Here in the 28th Chapter we have Matthew’s experiences of the Risen Lord. Helpful in understanding this appearance to the disciples is the content of verses 11-15, which describes the context of the ministry to which Jesus’ calls his disciples. It gives voice to the doubts of the world concerning their testimony. Actually our text gives witness to the doubts of some of the disciples as well. The forces of the verses of our pericope are seen in the call to mission that Jesus makes. It is interesting that this takes place on a mountain, and all that such a locale suggests (Moses, Sinai, Transfiguration, etc.) Completing the theme of the day that God is present with us from the very beginning of life is the comment by Jesus noting his presence “to the end of the age.”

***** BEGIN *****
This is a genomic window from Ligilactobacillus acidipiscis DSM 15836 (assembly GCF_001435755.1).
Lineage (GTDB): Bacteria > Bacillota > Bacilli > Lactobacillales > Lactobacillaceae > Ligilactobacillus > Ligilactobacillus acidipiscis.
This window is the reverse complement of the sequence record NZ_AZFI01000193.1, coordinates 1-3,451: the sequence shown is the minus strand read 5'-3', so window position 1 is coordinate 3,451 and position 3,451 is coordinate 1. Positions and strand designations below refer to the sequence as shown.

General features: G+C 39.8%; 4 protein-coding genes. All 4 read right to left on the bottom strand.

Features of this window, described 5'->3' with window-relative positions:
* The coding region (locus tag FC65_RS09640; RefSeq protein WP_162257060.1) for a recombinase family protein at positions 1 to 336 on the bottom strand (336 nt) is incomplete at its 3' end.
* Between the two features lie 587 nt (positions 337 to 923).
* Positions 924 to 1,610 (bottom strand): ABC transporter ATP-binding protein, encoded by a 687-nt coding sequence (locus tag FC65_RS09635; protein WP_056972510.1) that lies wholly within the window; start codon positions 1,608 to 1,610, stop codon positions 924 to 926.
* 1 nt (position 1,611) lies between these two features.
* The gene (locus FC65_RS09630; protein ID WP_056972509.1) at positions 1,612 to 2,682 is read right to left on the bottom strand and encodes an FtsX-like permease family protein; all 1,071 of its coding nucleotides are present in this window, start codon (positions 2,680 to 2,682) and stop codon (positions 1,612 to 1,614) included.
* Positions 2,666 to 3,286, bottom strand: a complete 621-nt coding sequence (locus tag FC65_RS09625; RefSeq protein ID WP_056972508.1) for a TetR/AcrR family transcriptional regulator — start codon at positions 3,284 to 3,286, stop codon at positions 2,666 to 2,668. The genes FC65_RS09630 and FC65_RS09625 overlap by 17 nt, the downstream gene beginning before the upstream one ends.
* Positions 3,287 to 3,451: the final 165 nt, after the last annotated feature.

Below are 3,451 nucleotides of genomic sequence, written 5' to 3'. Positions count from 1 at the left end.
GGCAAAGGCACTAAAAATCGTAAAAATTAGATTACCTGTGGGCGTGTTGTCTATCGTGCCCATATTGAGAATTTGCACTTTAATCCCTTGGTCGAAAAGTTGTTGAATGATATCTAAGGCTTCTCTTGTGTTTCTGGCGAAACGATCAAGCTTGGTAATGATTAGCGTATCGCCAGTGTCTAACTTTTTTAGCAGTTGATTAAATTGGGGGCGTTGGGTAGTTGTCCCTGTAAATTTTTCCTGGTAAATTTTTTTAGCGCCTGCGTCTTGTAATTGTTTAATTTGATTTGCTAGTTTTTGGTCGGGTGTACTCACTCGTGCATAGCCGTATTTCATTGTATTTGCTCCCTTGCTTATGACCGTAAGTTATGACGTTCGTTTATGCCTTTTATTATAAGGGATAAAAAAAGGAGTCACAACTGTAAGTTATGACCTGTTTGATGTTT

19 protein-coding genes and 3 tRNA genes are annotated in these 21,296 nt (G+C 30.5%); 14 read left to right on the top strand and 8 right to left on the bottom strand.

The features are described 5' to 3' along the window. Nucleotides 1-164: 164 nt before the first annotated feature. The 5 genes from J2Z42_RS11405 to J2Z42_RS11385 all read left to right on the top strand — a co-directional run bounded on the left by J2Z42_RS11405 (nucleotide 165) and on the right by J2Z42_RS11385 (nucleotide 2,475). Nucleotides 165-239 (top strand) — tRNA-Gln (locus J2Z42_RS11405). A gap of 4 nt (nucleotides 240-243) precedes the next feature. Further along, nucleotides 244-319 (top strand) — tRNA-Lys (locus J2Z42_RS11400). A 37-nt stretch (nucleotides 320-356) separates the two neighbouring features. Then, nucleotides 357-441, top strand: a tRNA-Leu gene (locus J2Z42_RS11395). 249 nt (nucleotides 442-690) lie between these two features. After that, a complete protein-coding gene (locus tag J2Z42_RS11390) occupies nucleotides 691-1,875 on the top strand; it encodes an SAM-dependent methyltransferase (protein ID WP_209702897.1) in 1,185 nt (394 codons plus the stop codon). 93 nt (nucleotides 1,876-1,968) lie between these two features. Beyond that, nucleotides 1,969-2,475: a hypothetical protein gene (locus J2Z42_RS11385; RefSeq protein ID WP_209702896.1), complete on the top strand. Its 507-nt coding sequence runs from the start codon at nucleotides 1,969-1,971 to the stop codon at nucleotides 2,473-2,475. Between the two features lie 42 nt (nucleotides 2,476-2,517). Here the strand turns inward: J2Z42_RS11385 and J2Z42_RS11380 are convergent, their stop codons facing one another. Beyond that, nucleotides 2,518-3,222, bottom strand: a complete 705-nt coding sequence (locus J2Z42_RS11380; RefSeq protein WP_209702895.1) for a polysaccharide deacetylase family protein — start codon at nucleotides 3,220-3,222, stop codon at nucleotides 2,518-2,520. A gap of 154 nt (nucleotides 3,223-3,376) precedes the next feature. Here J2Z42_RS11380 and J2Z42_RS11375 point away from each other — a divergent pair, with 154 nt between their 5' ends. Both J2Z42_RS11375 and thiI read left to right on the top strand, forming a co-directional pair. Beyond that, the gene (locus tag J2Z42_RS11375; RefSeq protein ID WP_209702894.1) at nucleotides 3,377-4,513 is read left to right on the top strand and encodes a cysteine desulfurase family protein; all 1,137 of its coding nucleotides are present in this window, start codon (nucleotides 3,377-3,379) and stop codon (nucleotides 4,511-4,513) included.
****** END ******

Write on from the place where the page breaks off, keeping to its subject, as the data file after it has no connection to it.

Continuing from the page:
Breaking open the Gospel:
  1. In what ways are you a disciple of Jesus?
  2. How do you share his good news?
  3. How do you say it to yourself?

After breaking open the Word, you might want to pray the Collect for Sunday. 

Almighty and everlasting God, you have given to us your servants grace, by the confession of a true faith, to acknowledge the glory of the eternal Trinity, and in the power of your divine Majesty to worship the Unity: Keep us steadfast in this faith and worship, and bring us at last to see you in your one and eternal glory, O Father; who with the Son and the Holy Spirit live and reign, one God, for ever and ever. Amen.

Questions and comments copyright © 2017, Michael T. Hiller

[1]Robert Alter in his The Five Books of Moses: A Translation with Commentary, notes that the Hebrew vocable ‘adam is not a proper noun but rather a generic term for human beings. He suggests that the term is not necessarily associated with “maleness.”